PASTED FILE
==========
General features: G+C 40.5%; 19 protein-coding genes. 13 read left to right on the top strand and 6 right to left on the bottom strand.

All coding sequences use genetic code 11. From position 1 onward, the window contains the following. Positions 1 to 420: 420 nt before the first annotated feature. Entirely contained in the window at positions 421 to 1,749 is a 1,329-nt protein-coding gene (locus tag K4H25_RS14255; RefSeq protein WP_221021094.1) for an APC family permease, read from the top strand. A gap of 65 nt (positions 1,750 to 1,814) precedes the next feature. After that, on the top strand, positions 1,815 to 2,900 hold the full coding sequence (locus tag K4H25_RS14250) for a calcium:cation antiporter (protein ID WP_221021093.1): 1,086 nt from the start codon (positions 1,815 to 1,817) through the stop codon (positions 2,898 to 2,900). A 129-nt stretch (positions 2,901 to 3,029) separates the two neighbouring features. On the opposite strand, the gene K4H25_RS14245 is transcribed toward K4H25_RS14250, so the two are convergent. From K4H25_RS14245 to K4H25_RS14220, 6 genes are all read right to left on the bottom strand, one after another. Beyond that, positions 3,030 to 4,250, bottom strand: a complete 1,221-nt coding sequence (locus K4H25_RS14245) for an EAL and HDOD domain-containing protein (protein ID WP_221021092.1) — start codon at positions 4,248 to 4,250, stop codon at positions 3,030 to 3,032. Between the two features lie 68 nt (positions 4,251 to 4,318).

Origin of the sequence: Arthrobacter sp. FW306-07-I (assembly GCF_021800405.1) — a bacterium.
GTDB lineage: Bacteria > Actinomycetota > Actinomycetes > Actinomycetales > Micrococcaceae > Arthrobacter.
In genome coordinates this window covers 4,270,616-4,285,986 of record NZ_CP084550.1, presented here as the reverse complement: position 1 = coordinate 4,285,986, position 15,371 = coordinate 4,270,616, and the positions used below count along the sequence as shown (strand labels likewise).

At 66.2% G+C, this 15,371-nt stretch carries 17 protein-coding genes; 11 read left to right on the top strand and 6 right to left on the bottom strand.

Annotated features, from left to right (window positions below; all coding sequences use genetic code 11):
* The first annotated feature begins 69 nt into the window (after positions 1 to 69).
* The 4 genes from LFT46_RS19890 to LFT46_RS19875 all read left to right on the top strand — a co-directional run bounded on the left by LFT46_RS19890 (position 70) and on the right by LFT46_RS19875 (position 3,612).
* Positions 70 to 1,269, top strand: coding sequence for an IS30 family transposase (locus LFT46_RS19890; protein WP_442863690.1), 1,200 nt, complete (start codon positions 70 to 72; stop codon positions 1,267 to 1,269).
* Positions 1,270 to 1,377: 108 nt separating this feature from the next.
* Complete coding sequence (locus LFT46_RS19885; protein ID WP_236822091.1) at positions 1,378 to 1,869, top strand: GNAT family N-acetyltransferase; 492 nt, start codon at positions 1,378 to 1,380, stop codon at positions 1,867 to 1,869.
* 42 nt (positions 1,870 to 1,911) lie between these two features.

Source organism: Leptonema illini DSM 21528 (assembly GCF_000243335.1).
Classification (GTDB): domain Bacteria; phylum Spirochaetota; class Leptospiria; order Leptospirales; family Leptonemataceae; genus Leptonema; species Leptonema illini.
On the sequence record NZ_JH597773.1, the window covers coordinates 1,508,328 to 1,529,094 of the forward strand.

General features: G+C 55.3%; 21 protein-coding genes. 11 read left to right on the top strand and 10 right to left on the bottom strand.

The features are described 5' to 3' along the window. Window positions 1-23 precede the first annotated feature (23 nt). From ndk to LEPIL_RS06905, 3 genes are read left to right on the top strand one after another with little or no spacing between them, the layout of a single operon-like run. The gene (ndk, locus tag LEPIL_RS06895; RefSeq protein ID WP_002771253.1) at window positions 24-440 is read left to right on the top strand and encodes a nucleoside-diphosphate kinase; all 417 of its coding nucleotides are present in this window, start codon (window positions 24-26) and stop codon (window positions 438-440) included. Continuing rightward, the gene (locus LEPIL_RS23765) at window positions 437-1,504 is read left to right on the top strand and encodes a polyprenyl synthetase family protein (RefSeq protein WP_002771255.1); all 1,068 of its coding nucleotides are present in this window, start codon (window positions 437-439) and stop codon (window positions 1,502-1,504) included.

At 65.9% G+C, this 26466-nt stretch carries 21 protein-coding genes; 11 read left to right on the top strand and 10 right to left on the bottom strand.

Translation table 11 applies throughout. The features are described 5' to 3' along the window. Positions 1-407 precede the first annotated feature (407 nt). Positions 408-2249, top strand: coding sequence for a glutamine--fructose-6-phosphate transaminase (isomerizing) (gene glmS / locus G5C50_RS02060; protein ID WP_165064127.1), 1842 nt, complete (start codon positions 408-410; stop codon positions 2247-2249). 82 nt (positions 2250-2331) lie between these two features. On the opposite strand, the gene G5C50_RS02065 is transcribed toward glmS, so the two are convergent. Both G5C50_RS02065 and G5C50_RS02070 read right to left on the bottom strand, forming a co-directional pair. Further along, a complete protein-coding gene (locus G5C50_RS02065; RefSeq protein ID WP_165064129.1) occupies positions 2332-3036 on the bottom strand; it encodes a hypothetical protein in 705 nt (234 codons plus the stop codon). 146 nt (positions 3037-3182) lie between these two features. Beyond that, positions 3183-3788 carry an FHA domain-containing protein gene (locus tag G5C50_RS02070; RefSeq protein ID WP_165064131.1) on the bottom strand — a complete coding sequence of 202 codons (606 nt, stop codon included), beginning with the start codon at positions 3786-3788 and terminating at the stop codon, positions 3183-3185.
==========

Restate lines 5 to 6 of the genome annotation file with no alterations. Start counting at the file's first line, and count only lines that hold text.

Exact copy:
In genome coordinates this window covers 4,270,616-4,285,986 of record NZ_CP084550.1, presented here as the reverse complement: position 1 = coordinate 4,285,986, position 15,371 = coordinate 4,270,616, and the positions used below count along the sequence as shown (strand labels likewise).

At 66.2% G+C, this 15,371-nt stretch carries 17 protein-coding genes; 11 read left to right on the top strand and 6 right to left on the bottom strand.